Presumed Prejudice

In deciding Skilling, the Supreme Court further divided the defendant's fair trial argument into two distinct questions: (a) "did the District Court err by failing to move the trial to a different venue based on a presumption of prejudice?" and (b) "did actual prejudice contaminate Skilling's jury?" With respect to the first question, the Supreme Court, unlike the 5th Circuit, found that the defendant had not established a presumption of juror prejudice. The question of whether presumed jury prejudice was rebuttable was left unanswered by the majority opinion. Justice Alito, however, in his concurring opinion did address this issue. He stated presumed jury prejudice was rebuttable and that "[c]areful voir dire can often ensure the selection of impartial jurors even where pretrial media coverage has generated much hostile community sentiment."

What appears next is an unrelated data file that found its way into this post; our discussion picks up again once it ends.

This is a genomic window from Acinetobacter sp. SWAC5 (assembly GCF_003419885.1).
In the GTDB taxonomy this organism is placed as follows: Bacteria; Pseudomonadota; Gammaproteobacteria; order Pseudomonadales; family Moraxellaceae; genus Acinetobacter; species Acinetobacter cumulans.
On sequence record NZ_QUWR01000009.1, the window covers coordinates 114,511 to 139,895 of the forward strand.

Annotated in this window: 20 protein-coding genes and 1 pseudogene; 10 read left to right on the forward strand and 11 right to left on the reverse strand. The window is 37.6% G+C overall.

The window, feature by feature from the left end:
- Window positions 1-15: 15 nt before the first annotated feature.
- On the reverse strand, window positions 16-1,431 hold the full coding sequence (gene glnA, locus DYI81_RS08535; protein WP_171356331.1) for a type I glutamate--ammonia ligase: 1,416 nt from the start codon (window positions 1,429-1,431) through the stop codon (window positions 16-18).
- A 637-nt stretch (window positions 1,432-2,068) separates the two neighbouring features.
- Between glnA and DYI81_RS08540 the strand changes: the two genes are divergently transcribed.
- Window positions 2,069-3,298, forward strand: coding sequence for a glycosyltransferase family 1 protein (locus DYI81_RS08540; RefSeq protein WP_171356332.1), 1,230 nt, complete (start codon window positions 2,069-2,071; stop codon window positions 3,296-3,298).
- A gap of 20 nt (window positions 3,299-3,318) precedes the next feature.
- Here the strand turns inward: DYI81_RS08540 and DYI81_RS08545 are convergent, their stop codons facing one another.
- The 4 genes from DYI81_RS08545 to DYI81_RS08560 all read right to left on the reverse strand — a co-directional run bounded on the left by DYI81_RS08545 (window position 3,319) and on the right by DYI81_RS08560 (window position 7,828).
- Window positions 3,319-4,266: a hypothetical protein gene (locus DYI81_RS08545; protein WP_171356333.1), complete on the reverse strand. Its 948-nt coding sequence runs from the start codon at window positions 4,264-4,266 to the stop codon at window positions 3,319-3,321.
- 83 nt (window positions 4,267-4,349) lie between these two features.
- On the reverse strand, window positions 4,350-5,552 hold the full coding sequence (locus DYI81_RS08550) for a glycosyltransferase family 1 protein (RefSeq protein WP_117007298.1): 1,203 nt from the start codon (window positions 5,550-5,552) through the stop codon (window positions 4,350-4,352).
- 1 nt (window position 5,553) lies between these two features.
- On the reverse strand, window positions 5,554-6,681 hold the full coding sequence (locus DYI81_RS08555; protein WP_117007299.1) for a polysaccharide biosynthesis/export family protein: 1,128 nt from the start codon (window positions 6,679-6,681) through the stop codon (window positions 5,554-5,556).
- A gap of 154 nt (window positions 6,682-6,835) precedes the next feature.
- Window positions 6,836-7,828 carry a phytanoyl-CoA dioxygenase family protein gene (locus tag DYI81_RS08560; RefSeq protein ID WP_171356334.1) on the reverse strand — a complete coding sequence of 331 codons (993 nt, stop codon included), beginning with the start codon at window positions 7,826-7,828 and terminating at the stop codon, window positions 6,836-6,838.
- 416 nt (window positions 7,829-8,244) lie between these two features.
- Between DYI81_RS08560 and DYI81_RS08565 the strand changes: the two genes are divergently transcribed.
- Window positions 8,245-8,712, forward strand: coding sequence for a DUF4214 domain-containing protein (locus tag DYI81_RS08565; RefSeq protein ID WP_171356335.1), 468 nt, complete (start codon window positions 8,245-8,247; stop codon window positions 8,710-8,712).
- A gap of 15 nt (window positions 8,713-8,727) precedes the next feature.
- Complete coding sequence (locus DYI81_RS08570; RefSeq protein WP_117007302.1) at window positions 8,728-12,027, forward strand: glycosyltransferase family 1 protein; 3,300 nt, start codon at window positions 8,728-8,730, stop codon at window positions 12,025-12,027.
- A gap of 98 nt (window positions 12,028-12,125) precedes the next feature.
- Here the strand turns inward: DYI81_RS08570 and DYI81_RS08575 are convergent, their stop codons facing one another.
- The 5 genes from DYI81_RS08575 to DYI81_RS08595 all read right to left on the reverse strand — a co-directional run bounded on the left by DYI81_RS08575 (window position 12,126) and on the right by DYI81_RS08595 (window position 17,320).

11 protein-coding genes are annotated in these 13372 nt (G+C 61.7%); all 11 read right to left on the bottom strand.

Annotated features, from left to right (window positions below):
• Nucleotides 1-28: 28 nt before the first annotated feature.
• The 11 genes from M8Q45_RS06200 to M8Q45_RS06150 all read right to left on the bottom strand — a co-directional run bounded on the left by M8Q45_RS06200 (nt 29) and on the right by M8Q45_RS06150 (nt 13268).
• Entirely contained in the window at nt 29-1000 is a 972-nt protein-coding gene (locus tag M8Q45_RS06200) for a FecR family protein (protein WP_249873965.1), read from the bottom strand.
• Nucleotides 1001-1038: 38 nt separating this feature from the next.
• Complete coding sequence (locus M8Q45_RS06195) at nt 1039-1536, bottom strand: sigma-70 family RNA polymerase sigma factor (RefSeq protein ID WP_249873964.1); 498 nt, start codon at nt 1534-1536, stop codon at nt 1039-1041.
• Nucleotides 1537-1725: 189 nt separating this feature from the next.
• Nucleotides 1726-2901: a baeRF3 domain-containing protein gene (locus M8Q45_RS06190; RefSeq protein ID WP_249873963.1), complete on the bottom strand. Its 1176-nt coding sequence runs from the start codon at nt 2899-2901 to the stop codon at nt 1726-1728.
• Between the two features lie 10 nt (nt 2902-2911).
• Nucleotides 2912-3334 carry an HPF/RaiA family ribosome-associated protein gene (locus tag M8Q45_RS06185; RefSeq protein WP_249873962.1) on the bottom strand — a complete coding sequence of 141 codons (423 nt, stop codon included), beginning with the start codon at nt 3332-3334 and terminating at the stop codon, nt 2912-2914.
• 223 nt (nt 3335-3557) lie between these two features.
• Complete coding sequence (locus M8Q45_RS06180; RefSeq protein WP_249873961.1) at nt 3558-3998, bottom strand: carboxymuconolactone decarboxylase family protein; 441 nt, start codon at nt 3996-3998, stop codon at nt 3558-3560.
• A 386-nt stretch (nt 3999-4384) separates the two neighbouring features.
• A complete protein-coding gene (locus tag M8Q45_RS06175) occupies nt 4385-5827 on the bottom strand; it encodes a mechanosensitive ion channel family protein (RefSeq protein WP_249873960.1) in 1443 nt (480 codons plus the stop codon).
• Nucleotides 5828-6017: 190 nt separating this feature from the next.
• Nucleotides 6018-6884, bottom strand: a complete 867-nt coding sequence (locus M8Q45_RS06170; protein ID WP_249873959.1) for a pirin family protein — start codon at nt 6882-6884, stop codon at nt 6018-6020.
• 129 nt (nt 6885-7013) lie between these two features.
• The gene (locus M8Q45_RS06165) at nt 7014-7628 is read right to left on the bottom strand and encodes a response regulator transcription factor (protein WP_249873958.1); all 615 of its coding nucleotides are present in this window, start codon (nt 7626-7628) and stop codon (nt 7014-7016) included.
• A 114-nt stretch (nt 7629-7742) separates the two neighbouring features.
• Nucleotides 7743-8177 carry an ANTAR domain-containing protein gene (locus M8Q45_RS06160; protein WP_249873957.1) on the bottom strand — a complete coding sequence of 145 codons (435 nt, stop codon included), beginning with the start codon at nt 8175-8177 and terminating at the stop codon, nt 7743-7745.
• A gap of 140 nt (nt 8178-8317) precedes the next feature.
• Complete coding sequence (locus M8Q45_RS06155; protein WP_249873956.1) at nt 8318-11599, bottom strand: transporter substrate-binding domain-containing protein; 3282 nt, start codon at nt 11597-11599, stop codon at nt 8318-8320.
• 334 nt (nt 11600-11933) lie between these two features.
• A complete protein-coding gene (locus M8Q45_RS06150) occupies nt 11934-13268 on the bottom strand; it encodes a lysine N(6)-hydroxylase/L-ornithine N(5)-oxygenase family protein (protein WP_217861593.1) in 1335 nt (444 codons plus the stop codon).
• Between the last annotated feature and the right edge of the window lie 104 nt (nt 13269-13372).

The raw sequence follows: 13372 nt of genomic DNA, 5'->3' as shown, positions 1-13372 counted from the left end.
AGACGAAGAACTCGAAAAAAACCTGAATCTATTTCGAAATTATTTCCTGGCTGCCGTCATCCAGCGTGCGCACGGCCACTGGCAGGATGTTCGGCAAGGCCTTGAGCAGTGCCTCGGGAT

In finding no presumed jury prejudice, the Supreme Court distinguished the facts of Skilling from those in Rideau v. Louisiana,3 which established the precedent for presumed jury prejudice. In Rideau, the defendant, who was charged with murder, had his jail cell confession televised three times to large local audiences. Since so many potential jurors from the small local community had viewed the confession, defense counsel for Rideau moved for a change of venue. The trial court denied the motion and the defendant was convicted of capital murder. In 1963, the Supreme Court overturned the defendant's conviction finding that the television confession along with the kangaroo court proceedings violated the defendant's due process rights. In Rideau, the Supreme Court, due to the presumed jury prejudice, found it unnecessary to even "examine a particularized transcript of the voir dire."